Prevention of Perinatal Mental Health Disorders Special Interest Group | The International Marce Society for Perinatal Mental Health

Prevention of Perinatal Mental Health Disorders Special Interest Group

Welcome to our SIG! We began our SIG in July 2021 and have had a wonderful and welcoming response! In October 2021, we had six meetings with a wide international audience on a variety of topics, including effective programs for prevention of perinatal mental disorders (universal and high risk populations); family-based preventive interventions of perinatal mental disorders; implementation/integration of prevention programs in primary health care services; prevention of perinatal mental disorders in developing countries; prevention programs using new technologies; and policy advocacy/implications for prevention of perinatal mental disorders. We plan to continue our discussion to identify topics of mutual interests and determine best ways to collaborate moving forward. If you are interested in joining our Prevention of Perinatal Mental Health Disorders distribution list, please contact the Executive Office. 

Huynh-Nhu (Mimi) Le, PhD

Licensed Clinical Psychologist SIG Co-chair

Emma Motrico, PhD
SIG Co-chair University Loyola Andalucia, Spain
Department of Psychology

Joël Djatche Miafo
Responsable de divers projets en Santé Mentale et Psychologie Clinique · UNIPSY Cameroun Email:

Patricia Kinser PhD, WHNP-BC, RN, FAAN
Endowed Professor and Assistant Dean of Research, Scholarship, and Innovation at the Virginia Commonwealth University (VCU) School of Nursing

Mijke Lambregtse – van den Berg
Perinatal Psychiatrist, Child and Adolescent Psychiatrist, Infant MH specialist.
Assoc prof – Erasmus Medical Center.

Sarah Moyer Student, PhD 
Program Facilitator, PhD Peer Mentors Project Coordinator, Mamma Mia Study VCU School of Nursing

Tatiana Valverde
Assistant Professor, Queens University, Canada

Claire Wilson
NIHR Academic Clinical Lecturer and Psychiatry Specialist Registrar

Elizabeth Werner
Assistant Professor of Behavioral Medicine Department of Psychiatry, Columbia University

Anu Yadava 
Consultant in Adult & Perinatal Psychiatry Special Interest in Biological Psychiatry of Cancer and Cancer Treatments
Perinatal and Parent-Infant Mental Health Service National Health Service (NHS), London


This was the first report, developed by the London School of Economics and Political Science (LSE) and the Maternal Mental Health Alliance (MMHA), that showed that the economic cost to society of not effectively treating perinatal mental illness far outweighs the cost of providing appropriate services.  To address this issue, the British government has invested £365 million (up to 2021) in perinatal mental health services.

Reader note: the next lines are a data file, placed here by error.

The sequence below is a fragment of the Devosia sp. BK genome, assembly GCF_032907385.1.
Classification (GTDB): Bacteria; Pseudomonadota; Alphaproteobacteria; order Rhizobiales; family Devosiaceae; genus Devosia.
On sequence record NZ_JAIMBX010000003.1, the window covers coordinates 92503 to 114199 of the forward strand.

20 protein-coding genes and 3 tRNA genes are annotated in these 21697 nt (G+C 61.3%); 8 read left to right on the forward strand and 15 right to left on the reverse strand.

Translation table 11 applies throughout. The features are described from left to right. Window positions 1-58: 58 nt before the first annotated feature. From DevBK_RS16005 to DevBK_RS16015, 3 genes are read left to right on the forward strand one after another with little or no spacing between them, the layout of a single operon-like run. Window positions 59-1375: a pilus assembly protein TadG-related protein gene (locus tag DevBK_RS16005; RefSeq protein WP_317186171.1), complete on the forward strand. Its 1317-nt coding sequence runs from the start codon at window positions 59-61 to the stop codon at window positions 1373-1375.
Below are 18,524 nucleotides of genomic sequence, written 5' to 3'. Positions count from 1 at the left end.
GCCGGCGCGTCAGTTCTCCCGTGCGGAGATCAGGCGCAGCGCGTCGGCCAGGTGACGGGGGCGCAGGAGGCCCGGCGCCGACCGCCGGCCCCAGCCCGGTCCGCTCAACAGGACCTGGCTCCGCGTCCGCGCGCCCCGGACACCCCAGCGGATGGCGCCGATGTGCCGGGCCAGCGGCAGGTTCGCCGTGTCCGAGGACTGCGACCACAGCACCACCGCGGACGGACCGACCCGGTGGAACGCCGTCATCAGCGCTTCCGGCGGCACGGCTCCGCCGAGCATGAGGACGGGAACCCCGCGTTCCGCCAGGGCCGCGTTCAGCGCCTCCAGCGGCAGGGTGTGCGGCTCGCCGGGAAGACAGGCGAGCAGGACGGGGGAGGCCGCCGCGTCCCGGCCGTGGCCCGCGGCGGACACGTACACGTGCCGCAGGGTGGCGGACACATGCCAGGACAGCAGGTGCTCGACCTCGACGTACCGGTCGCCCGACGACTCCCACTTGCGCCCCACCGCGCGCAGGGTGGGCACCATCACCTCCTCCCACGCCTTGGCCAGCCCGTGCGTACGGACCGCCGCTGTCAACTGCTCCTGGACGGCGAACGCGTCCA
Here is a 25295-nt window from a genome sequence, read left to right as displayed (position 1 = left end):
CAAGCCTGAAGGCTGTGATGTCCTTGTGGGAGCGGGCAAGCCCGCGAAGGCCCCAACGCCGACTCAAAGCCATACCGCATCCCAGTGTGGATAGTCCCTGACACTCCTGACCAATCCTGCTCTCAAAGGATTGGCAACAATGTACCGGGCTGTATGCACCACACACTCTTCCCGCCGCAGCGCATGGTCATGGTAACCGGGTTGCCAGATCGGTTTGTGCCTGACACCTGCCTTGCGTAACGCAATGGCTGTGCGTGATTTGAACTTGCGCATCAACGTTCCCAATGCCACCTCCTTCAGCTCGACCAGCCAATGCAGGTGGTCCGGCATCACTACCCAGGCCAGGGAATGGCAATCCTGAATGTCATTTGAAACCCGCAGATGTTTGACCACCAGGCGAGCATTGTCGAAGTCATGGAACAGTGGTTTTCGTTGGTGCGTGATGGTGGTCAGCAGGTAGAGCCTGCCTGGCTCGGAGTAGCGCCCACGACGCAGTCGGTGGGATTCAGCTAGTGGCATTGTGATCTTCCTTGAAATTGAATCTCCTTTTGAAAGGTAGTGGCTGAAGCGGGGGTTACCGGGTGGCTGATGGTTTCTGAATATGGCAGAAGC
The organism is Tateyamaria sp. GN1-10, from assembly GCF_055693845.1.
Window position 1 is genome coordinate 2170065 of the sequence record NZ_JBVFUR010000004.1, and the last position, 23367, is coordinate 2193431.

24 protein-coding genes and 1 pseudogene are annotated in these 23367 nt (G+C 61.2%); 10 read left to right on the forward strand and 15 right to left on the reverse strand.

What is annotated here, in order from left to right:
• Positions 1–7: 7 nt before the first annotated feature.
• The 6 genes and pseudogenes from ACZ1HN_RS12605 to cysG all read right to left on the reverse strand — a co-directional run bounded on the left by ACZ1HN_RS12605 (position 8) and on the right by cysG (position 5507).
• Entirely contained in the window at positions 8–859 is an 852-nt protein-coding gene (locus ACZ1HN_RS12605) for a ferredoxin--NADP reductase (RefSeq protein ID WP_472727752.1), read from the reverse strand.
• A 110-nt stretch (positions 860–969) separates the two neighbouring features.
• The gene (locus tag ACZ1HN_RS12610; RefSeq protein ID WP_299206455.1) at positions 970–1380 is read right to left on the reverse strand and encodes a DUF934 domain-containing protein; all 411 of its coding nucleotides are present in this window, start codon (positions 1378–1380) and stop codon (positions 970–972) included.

• Barrera, A. Z., Wickham, R. E., & Muñoz, R. F. (2015). Online prevention of postpartum depression for Spanish- and English-speaking pregnant women: A pilot randomized controlled trial. Internet Interventions, 2(3), 257–265.

This is the first randomized control trial that evaluated an online intervention based on the Mothers and Babies program to prevent postpartum depression in pregnant women. This publication launched a new line of research on online interventions that now has hundreds of studies worldwide.

  • Curry, S. J., Krist, A. H., Owens, D. K., Barry, M. J., Caughey, A. B., Davidson, K. W., Doubeni, C. A., Epling, J. W., Grossman, D. C., Kemper, A. R., Kubik, M., Landefeld, C. S., Mangione, C. M., Silverstein, M., Simon, M. A., Tseng, C. W., & Wong, J. B. (2019). Interventions to Prevent Perinatal Depression: US Preventive Services Task Force Recommendation Statement. JAMA – Journal of the American Medical Association, 321(6), 580–587.

The United States Preventive Services Task Force (USPSTF) reviewed 50 methodologically rigorous studies and and found good evidence that counseling interventions (two are cited: the Mothers and Babies Program, a cognitive behavioral intervention; the Reach Out, Stand Strong, Essentials for new Mothers (ROSE), interpersonal psychotherapy intervention) are effective in preventing perinatal depression among pregnant and postpartum individuals.  This publication highlighted the significance of interventions to prevent perinatal depression.  

  • Muñoz, R. F., Le, H. N., Barrera, A. Z., & Pineda, B. S. (2021). Leading the charge toward a world without depression: perinatal depression can be prevented. Archives of women’s mental health24(5), 807–815.

This article celebrates the 40th anniversary of the Marcé Society and provides a 50-year historical perspective on the prevention of perinatal depression (PD).  It uses the Mothers and Babies Program as a case study to present evidence that PD can be prevented, how digital tools can be implemented worldwide, and provides recommendations for the next 40 years “to lead us toward a world without depression.” 

  • Webb, R., Uddin, N., Ford, E., Easter, A., Shakespeare, J., Roberts, N., Alderdice, F., Coates, R., Hogg, S., Cheyne, H., Ayers, S., Clark, E., Frame, E., Gilbody, S., Hann, A., McMullen, S., Rosan, C., Salmon, D., Sinesi, A., … Williams, L. R. (2021). Barriers and facilitators to implementing perinatal mental health care in health and social care settings: a systematic review. The Lancet Psychiatry, 8(6), 521–534.

In this systematic review, the authors discussed barriers and facilitators to implementing assessment, care, referral and treatment for perinatal mental health into health and social care services.  A complex interplay of individual, health-care professional, interpersonal, organizational, political and societal factors were identified and strategies to overcome those barriers are suggested.